by Mitch Potter – The Toronto Star
TO: PRESIDENT BARACK OBAMA
FROM: THE WORLD
We know you are not quite there yet. Whatever. The rest of the planet now has concluded you will be. Your honeymoon suite awaits with a euphoria that spans the globe.
A word of warning, however, before you snuggle in for that first group hug. There are bedbugs. And they bite.
A year of rising expectations is about to fall on your shoulders, with a thundering weight many now predict will buckle you.
Here in London, Simon Jenkins of the Guardian nailed the point, announcing the end of the bull market in Barack.
“Sell Obamas now,” Jenkins advised his readers. “They are overpriced and the forward market has gone crazy. If he becomes president, the bubble will burst, I guess in the spring of next year.”
Your era will begin with some immediate international advantages, it is true. Not least, the sheer glee that your name is not George.
“The first thing the world needs from America is the absence of George W. Bush,” is how François Heisbourg, director of the Paris-based Foundation for Strategic Studies, framed things in an interview with the Star. “That guarantees a tremendous advantage. And for Obama – I assume it will be him – it will be all the greater.”
How bloated are the expectations? On the waterfront in Barcelona today, artist Jorge Rodriguez-Gerada and an army of volunteers are shaping a mountain of sand, earth and gravel into a giant portrait of you. This is not a joke.
“The piece is ephemeral, it is not designed to last,” Rodriguez-Gerada told the Daily Telegraph, explaining the artwork, titled “Expectation,” is intended not as praise for you but rather, as a commentary on how desperately the world lusts for the idea of you.
“Who knows if the euphoria surrounding Obama will fade away like sand or lead to something more permanent?”
Many anticipate your first step will be to reboot America’s conversation with the world. A kind of “great cleansing,” in the words of Charlie Beckett, director of POLIS, the journalism think-tank at London School of Economics.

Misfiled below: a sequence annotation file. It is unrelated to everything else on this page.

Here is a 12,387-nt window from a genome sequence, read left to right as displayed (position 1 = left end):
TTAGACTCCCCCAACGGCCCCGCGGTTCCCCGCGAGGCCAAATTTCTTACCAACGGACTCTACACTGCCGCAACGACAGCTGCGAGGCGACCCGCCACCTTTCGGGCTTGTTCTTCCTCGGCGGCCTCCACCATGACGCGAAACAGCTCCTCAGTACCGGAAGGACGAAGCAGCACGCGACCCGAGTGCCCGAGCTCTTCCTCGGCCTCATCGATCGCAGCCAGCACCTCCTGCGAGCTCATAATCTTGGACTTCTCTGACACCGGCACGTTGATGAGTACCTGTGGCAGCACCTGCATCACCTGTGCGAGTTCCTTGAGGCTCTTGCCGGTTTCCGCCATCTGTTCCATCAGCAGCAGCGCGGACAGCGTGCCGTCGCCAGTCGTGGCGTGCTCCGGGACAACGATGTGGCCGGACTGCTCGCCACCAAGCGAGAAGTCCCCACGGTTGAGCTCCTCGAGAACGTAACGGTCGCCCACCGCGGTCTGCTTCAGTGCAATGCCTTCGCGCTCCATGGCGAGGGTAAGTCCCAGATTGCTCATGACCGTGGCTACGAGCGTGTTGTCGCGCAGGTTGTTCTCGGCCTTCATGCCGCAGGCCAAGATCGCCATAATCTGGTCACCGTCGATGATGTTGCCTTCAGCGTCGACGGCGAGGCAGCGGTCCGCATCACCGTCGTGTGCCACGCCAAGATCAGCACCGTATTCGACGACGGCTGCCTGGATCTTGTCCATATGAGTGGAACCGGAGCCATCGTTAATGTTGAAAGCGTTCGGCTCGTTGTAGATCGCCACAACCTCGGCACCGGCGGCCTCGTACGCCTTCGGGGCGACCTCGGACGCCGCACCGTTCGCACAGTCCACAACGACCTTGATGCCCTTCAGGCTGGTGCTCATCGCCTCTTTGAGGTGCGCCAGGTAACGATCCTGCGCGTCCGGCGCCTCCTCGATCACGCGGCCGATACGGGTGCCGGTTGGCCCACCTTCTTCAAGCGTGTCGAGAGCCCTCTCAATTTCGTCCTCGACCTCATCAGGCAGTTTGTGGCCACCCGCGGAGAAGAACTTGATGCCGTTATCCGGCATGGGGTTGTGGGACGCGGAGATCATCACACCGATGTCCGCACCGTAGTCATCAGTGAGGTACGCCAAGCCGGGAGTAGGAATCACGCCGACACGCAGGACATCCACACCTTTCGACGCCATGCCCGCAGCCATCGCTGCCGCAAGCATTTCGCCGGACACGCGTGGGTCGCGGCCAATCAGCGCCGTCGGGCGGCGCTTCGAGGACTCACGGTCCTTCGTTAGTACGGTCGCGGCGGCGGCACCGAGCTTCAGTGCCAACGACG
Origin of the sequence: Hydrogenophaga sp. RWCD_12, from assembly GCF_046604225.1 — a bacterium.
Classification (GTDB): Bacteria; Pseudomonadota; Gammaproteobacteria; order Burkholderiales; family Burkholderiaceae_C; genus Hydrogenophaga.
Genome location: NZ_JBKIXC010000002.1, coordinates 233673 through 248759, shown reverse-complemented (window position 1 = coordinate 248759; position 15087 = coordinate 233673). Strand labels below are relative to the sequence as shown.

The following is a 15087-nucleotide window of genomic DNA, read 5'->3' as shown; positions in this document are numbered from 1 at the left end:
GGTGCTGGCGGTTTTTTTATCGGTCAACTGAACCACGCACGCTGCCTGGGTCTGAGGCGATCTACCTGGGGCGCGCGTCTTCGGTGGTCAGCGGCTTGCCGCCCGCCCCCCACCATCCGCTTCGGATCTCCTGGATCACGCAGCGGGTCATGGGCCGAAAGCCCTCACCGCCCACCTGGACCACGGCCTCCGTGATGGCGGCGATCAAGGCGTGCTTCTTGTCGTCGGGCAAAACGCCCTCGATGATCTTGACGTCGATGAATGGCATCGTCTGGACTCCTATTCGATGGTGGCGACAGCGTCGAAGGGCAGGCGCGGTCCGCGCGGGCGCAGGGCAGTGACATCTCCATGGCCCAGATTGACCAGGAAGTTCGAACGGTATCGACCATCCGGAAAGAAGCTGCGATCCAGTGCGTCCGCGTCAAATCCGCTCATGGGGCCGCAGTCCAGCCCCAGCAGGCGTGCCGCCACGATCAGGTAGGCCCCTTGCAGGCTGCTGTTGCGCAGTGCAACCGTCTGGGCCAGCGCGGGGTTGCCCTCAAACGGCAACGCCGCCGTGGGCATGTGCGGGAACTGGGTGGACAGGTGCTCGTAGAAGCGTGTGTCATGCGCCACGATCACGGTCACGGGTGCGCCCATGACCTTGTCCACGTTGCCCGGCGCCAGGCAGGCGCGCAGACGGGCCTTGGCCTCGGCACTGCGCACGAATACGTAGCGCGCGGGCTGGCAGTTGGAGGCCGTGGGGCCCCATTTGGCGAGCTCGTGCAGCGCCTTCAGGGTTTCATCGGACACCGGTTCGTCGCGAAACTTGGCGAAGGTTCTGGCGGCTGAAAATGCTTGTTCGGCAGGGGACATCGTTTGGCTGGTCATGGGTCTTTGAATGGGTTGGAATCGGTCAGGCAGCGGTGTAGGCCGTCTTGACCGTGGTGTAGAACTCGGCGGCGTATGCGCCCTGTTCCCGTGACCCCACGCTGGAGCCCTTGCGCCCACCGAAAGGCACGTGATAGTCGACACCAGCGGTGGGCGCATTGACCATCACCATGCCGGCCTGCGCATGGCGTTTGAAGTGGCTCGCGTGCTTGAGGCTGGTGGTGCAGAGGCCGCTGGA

“Right now there is an enormous residual ‘turning off’ when Americans speak. The feeling is that during the Bush era, ‘They caused mayhem, they ignored the world, they didn’t listen to us – so why should we listen to them.’
“Now the conversation will renew. Which is tremendously important for the world. Especially for those of us who believe in America’s place in the world as a force for democracy and freedom.”
That, of course, is the easy part, given your deft oratorical skills. But the going is almost certainly going to get messy soon thereafter, when talk collides with realpolitik. As Heisbourg notes, “America’s national interest is not going to change just because the president changes.”
We got a sense of this in Berlin earlier this summer. Up there on stage, all you could see was a throng of 200,000 people chanting your name. But where we were, down in the crowd, we felt a distinct chill when you spoke of a stepped-up effort in war-weary Afghanistan – a conflict that Germans have just about had their fill of. And the rest of Europe is not far behind.
But Afghanistan may in fact prove the least of your worries, given the cluster of global crises on your morning-after to-do list. Global economic meltdown, far and away, trumps them all. Yet the interconnected issues of climate change and energy burn close behind.
Add to that the whole series of other urgent global challenges, from bioethics to migration to nuclear proliferation, and the task ahead wildly exceeds the bounds of a single brain, even one as well-appointed as yours.
Where to begin? Many of your unofficial global advisers suggest the only way forward is a Herculean act of multitasking. You need to dispatch individual teams on every one of these problems, each with marching orders to map how the United States can lead in crafting – and crucially,obeying – a new global rulebook.
Take solace in two important facts as you go forward. First, know that for now, at least, your name is the gold standard of global goodwill. People want you to succeed. And, most importantly, know that however ridiculous the expectations may be, nobody truly expects you to have the all the answers.
“One of the ways to manage unrealistic expectations is to recognize that the United States doesn’t have to do everything. It doesn’t have to solve all the problems. It just needs to be a constructive global player,” said Ian Goldin, director of the James Martin 21st Century School at Oxford University.
Goldin, a former World Bank vice president, said the next leader’s greatest challenge would be to rise above national self-interest. To see the global forest despite the domestic trees, and to understand that what is good for the world will, ultimately, be very good for the U.S.
“It comes down to a question of accepting there will be global rules and to abide by them. The problem with a superpower is that when the world shows you the red card, do you accept the red card or do you play the global bully?” said Goldin.
“That’s why there is so much optimism today. There is a view that the United States now will not only participate very actively in establishing the rules of the game. But also they will be responsible players.”